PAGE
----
A number of other techniques have been disclosed to clean acidic waste water. Kinglsley et al., in U.S. Pat. No. 5,316,751, disclose using ozone to clean certain constituents of mine tail residues. In this process sands and slimes are separated from larger materials and the sands are separated from slimes. These slimes are deposited at a location at which the slimes are immersed in water, and the sands are deposited at a location where water can be drawn from the top surface of the slimes. The surface of the sands is sprayed with an aqueous solution of a leaching agent to leach metals and metal compounds from the sands. The slimes are injected with an aqueous solution of a leaching agent to leach metals and metal compounds from the slimes. Ozone can be used to break down resident cyanide before the residue is discharged. Metals and metal compounds are then recovered from the water drawn from the sands and slimes.
Yamasaki et al., in U.S. Pat. No. 5,580,458, disclose a method for treating waste water using a combination of calcium carbonate and microorganisms. Aluminum is added to remove fluorine from the wastewater.
Moniwa et al., in U.S. Pat. No. 5,492,633, disclose a process for treating water with ozone to oxidize and decompose trace amounts of organic substances contained in the water. A chelate compound is injected into the water to be treated after or just prior to the introduction of water into the reaction tank.
Murray et al, in U.S. Pat. No. 5,364,947, disclose a process for separating non-oxidizable compounds from a mixture containing at least one oxidizable compound by contacting the mixture with ozone to oxidize oxidizable compounds. These oxidized compounds are then converted to water-soluble hydrazones, which are then separated from the mixture using precipitation, liquid/liquid extraction, chromatography, etc.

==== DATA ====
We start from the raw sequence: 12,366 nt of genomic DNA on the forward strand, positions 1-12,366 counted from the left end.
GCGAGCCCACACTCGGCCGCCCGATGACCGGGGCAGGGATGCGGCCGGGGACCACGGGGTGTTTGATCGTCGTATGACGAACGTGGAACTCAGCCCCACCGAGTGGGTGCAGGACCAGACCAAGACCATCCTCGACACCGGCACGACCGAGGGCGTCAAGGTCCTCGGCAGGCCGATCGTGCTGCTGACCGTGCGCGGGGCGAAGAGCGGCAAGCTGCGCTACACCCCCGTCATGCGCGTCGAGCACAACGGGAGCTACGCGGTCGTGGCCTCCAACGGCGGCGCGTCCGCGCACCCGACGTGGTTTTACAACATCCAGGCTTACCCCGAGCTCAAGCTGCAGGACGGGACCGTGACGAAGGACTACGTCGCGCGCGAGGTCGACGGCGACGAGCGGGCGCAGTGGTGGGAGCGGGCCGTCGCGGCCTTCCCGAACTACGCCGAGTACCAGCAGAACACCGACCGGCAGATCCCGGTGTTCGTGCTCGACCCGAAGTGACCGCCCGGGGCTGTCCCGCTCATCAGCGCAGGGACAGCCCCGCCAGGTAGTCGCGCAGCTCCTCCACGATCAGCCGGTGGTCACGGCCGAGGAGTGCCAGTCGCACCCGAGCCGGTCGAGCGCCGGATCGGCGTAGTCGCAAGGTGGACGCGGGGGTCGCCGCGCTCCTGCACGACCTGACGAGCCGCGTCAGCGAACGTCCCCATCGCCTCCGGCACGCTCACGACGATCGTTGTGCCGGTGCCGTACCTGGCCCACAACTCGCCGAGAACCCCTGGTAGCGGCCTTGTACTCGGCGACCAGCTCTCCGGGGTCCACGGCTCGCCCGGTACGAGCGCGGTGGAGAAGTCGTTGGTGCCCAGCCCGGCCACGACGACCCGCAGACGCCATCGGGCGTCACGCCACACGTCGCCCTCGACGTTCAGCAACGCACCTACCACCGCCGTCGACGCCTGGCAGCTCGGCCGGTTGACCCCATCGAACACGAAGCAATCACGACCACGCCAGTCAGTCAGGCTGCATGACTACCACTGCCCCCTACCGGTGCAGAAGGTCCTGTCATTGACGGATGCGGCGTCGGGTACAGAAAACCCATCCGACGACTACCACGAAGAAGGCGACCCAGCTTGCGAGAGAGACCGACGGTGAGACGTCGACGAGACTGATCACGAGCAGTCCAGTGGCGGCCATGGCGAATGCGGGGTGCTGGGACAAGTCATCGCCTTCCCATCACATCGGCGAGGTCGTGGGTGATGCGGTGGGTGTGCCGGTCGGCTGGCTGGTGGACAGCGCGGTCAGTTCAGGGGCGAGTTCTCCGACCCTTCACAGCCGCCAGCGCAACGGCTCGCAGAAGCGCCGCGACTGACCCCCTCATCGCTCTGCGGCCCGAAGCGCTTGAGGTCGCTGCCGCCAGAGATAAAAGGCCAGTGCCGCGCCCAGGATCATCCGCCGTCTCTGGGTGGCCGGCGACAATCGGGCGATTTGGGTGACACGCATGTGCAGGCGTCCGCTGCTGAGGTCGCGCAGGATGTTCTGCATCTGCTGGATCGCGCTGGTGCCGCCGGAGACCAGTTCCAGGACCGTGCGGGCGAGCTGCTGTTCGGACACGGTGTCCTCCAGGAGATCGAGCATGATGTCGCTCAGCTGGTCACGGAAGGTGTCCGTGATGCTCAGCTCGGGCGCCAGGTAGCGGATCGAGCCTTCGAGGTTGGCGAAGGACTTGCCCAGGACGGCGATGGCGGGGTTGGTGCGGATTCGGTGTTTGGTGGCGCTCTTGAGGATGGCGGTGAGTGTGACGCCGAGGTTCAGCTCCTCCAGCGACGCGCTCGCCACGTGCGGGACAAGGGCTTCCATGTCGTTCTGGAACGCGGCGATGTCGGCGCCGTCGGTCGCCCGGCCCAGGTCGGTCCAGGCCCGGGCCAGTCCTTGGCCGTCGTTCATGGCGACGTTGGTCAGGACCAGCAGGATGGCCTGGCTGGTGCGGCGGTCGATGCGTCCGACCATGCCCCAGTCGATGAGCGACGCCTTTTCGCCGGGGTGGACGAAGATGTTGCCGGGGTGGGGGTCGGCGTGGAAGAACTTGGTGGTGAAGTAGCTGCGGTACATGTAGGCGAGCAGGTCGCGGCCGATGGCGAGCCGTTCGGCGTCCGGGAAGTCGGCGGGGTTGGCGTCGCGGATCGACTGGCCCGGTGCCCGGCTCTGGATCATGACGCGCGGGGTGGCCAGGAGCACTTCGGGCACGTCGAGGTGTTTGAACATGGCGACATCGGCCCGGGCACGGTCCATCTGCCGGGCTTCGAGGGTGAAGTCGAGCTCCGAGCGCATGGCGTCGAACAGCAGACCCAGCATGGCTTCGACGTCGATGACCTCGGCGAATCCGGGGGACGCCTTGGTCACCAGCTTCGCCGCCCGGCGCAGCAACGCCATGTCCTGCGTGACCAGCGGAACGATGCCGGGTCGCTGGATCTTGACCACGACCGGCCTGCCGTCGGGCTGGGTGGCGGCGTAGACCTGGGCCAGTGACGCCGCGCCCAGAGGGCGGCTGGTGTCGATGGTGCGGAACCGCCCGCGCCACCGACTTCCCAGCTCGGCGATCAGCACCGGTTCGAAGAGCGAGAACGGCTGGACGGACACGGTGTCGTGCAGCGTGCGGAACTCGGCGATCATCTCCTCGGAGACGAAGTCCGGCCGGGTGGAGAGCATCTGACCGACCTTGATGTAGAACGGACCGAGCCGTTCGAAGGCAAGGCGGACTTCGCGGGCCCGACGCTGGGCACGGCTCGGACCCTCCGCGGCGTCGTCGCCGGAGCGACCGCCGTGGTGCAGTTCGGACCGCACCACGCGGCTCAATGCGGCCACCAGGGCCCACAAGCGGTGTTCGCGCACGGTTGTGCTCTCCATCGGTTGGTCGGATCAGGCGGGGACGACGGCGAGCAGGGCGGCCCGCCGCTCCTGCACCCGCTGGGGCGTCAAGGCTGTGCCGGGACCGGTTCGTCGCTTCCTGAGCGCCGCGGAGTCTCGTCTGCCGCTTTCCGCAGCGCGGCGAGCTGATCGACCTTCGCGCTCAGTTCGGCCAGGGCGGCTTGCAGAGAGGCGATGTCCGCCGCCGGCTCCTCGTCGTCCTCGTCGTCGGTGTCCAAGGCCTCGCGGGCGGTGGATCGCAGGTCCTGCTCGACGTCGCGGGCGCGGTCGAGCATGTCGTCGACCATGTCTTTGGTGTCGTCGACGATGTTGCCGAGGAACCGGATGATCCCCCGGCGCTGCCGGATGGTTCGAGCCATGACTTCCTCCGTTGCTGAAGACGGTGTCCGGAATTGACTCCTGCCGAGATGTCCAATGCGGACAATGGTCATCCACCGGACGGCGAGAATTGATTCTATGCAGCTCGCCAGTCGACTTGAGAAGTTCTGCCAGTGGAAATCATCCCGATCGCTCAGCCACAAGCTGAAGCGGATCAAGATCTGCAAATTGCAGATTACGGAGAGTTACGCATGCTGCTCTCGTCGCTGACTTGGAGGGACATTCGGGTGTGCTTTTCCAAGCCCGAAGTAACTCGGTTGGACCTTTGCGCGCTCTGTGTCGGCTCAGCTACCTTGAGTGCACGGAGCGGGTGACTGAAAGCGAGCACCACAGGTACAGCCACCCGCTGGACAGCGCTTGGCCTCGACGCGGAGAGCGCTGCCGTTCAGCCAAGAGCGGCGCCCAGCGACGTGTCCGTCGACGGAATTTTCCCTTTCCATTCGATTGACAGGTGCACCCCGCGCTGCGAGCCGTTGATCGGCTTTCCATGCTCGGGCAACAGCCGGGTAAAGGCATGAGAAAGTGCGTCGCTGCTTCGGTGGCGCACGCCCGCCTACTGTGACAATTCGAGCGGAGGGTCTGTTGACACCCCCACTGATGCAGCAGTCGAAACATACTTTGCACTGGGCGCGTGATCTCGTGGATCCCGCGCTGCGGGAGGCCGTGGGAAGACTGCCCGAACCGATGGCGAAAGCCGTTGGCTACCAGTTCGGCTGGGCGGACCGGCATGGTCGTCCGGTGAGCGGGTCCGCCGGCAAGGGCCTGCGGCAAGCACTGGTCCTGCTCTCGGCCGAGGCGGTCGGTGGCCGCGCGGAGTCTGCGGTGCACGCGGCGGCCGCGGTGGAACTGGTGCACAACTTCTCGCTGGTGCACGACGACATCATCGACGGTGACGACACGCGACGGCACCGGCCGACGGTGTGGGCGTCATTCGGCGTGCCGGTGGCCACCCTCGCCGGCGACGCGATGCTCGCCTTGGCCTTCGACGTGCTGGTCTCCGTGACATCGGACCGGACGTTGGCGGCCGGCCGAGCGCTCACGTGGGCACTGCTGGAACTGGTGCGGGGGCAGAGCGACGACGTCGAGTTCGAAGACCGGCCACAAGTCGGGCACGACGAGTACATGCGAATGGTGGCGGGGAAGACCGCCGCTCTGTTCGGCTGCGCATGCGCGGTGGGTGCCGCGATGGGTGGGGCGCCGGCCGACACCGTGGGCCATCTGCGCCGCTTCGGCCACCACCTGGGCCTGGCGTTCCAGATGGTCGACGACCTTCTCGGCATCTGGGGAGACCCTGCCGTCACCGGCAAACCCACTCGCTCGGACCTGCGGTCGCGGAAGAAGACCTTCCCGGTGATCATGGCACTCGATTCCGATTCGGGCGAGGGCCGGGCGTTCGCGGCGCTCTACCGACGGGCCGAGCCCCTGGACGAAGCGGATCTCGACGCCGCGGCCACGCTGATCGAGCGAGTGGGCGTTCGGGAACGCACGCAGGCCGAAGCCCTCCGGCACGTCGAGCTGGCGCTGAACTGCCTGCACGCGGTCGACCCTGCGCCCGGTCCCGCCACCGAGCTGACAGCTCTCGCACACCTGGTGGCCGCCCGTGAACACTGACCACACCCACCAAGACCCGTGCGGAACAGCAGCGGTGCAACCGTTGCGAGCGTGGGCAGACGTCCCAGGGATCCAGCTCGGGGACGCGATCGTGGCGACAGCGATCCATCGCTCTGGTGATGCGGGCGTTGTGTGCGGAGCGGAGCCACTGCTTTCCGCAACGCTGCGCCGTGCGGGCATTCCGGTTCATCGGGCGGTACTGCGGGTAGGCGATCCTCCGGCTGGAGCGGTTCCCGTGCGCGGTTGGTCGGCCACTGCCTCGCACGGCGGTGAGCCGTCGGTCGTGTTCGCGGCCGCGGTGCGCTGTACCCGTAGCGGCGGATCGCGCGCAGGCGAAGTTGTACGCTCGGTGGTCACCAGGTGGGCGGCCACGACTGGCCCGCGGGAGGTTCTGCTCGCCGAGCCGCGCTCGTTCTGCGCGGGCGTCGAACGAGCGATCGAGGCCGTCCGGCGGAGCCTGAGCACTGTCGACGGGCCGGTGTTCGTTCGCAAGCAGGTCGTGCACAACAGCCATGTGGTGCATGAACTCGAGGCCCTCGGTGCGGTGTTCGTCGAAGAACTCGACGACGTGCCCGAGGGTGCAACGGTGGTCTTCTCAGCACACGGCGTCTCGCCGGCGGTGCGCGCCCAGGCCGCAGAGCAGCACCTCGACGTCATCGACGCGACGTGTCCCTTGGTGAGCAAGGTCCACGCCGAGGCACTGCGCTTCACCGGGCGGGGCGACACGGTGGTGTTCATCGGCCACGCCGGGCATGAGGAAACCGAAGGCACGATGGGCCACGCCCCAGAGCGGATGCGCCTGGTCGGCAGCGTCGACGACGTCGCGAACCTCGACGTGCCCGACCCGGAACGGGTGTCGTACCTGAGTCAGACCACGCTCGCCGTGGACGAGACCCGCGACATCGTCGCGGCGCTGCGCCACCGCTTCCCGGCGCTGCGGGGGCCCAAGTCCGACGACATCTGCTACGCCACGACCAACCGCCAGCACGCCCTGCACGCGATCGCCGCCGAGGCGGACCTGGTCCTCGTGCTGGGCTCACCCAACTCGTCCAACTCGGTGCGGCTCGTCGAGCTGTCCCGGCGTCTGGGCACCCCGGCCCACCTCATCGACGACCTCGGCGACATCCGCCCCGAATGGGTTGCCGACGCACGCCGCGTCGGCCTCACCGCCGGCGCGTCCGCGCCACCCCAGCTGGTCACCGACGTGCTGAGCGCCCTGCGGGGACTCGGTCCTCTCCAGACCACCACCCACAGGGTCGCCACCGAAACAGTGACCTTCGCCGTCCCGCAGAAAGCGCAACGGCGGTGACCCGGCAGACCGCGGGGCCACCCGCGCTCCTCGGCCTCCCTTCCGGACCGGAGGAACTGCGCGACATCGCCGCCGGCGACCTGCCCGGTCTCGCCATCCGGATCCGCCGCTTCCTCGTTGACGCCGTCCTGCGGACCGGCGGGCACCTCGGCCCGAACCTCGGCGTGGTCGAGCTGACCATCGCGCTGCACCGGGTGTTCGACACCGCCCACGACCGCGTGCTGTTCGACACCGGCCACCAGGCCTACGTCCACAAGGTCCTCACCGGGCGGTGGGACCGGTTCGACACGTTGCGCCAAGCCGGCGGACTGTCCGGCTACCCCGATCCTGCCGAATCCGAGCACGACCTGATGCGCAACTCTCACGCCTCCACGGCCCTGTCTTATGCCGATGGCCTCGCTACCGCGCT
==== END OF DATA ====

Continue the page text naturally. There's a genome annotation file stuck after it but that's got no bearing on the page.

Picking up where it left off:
Stevenson, in U.S. Pat. No. 5,370,800, discloses a method for removing metal compounds from waste water by adjusting the pH of the water to from 5 to 12, aerating the waste water, adding a flocculating agent to the water to flocculate metal compounds, and separating the flocculated metal compounds from the water.
Kazi et al., U.S. Pat. No. 4,752,412, disclose a method for recovering precious metals from ore by treating the ore in an acidic slurry with an activated oxygen mixture obtained from an ultraviolet light ozone generator. The activated oxygen frees chemically bonded precious metals, creating an expanded, hydrated ore so that the metals can be oxidized and leached out using standard leaching techniques.
Lindberg, U.S. Pat. No. 5,639,347, discloses a method for removing metals from acidic liquids containing dissolved metals by oxidizing the liquid with ozone, hydrogen peroxide, and/or air to increase the valence of the metals, making them easier to precipitate. After oxidation, the pH of the liquid is adjusted to over 6 to precipitate the metals.
Back et al., U.S. Pat. No. 5,607,653, disclose a process for treating and detoxifying salts-hydroxide scrubber wastes containing nitrite salts or sulfite salts. This process provides a continuous flow oxidation of the waste solution with ozone, followed by a neutralization step with monobasic potassium phosphate. Alternatively, oxidation and neutralization can be conducted in one step by adding hydrogen peroxide and monobasic potassium phosphate.
It is an object of the present invention to overcome the deficiencies in the prior art.
It is another object of the present invention to provide a process for recovering/removing metals from acidic waste water.